June 9, 2009

Fear of EFCC, ICPC

Who will guard the guards — Ancient Roman saying

SENATE President, David Bonaventure Mark is afraid that the Economic and Financial Crimes Commission (EFCC) and its poorer cousin, the Independent Corrupt Practices Commission (ICPC) would have too much power without another body supervising their work.

His elaborate presentation at the public hearing on amendments to the laws setting up both bodies stated his fears about the fact that the agencies could become authoritarian and curb the rights of citizens.

“While the amendments being envisaged are meant to strengthen these agencies, care must be taken not to concentrate too much power on them to a level where they act irresponsibly and contrary to all known dictates of democracy, which is the hallmark of the rule of law,” Senator Mark said.

“The agencies must not become power drunk and authoritarian or become instruments of vengeance, witch-hunt or a terror machine. Who supervises those who are charged to investigate? Who supervises the ICPC? Who investigates the EFCC?,” he asked, in tunes that indicated that these bodies may soon lose the powers, some of which they have abused.

Fears persist that these amendments may be the final lines to close the era of any attempt to fight corruption. “The proposed amendment would rather limit than enhance the work of the  Commission,” EFCC Chairman, Mrs. Farida Waziri told the gathering. “Honestly, we are being frustrated because the man you pick looks you in the face and says you are wasting your time,” she said while making a case for special courts to handle financial crimes.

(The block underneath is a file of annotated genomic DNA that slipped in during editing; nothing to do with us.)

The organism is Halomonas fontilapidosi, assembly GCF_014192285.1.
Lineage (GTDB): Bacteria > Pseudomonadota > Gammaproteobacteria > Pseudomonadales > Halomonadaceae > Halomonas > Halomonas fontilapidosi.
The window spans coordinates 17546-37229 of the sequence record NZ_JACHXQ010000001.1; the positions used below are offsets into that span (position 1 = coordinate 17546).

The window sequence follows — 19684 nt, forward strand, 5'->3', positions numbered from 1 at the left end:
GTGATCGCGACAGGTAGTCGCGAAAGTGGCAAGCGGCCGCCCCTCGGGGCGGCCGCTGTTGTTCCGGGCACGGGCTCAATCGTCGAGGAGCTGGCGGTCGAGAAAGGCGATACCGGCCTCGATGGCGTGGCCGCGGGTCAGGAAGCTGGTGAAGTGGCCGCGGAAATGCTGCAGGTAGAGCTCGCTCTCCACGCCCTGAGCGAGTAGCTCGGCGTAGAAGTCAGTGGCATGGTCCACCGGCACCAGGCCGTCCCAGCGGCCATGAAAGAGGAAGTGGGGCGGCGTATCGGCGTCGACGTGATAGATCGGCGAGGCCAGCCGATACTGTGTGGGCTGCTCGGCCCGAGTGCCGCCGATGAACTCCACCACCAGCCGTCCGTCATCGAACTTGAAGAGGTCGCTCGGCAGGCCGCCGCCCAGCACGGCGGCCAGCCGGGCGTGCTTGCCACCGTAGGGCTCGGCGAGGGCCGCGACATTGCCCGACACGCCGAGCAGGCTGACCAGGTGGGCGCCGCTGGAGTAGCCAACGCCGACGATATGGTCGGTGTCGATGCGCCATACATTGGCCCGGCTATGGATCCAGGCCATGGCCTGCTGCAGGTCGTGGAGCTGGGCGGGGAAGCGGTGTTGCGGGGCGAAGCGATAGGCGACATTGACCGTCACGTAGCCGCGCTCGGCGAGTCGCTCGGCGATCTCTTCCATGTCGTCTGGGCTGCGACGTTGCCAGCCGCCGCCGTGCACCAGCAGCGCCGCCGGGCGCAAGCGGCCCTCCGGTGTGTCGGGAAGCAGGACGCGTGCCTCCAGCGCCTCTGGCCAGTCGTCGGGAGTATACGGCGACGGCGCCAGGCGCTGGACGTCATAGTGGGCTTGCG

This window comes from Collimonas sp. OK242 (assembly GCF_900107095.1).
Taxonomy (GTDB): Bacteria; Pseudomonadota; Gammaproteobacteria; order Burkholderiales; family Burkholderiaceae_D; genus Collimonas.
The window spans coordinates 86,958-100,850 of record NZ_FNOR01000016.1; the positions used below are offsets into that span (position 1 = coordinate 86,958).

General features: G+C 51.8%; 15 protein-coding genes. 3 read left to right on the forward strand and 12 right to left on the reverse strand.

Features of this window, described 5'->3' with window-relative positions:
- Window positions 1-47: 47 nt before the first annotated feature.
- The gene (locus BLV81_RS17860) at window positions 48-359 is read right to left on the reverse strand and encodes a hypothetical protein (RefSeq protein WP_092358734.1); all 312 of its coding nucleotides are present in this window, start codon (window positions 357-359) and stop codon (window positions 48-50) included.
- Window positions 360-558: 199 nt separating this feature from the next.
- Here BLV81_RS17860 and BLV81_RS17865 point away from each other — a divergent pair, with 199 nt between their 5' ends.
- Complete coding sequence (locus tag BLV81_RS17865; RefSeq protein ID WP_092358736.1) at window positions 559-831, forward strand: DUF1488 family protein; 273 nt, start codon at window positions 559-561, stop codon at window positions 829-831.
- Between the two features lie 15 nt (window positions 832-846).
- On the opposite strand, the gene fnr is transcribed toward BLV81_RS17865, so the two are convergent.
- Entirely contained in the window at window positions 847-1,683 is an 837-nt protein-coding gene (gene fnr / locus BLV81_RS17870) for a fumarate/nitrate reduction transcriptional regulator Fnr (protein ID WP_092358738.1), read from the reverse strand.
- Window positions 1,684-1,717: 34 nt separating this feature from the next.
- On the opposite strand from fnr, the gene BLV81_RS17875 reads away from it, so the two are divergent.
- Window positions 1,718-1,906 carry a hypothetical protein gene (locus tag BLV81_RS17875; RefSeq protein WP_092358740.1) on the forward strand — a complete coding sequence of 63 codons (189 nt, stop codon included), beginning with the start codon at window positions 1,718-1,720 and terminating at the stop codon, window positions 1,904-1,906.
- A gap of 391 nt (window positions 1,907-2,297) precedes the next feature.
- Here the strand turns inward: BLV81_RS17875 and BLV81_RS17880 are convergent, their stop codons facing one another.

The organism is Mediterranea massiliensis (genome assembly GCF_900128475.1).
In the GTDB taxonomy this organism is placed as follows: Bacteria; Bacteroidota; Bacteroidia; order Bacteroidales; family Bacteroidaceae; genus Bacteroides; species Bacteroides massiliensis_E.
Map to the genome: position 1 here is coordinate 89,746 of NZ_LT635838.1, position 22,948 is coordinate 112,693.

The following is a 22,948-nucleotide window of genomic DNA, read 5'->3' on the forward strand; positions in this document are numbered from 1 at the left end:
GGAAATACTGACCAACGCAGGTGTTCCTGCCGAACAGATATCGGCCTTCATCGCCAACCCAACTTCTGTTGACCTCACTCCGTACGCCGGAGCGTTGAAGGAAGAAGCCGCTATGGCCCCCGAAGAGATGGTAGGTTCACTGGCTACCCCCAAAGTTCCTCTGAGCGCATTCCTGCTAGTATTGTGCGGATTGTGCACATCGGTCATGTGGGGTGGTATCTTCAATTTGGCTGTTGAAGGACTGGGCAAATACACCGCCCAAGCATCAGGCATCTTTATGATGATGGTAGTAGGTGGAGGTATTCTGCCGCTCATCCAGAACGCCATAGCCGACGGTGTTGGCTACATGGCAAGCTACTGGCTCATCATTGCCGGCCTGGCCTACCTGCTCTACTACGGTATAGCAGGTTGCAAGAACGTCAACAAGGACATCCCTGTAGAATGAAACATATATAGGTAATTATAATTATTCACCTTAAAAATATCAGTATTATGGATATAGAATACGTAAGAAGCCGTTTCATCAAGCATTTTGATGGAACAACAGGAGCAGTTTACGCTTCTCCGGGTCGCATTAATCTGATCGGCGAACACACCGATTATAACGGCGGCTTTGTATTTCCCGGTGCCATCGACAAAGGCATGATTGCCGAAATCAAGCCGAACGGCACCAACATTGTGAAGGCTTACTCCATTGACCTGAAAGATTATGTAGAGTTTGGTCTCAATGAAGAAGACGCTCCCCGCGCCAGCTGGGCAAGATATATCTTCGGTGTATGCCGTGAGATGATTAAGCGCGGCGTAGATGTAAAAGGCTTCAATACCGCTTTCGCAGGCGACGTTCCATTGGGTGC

Mrs. Waziri said the proposed section, “seems to give the impression that the targeted group for the commission is the political class.” Politicians could then be fighting to protect themselves.

“We need a body to do that, otherwise, as we all know, power corrupts, absolute power corrupts absolutely. We must be careful so that we do not concentrate too much power in one agency, otherwise we are going to run into problem,” Mark had said in his presentation.

“They are human beings,” he said of EFCC and ICPC. “The tendency is that one person will now begin to use them to hunt others. We use them against our enemies, and then allow them to digress from tackling corruption.

“We need another body which we must legislate properly to supervise and investigate the agencies we are setting up to fight corruption.”

In amending these laws to fight corruption, expectations are that the EFCC and ICPC should be merged. They are dissipating resources doing the same work. There is no need to supervise the anti-corruption agency since its operators do not have immunity.

Our laws must be strengthened in a way that their operators can be punished for abuse of the law or their offices. Who would supervise the supervisory body of the anti-corruption agency?

We do not need another layer of bureaucracy to encumber the fight against corruption unless we want to finally inter it.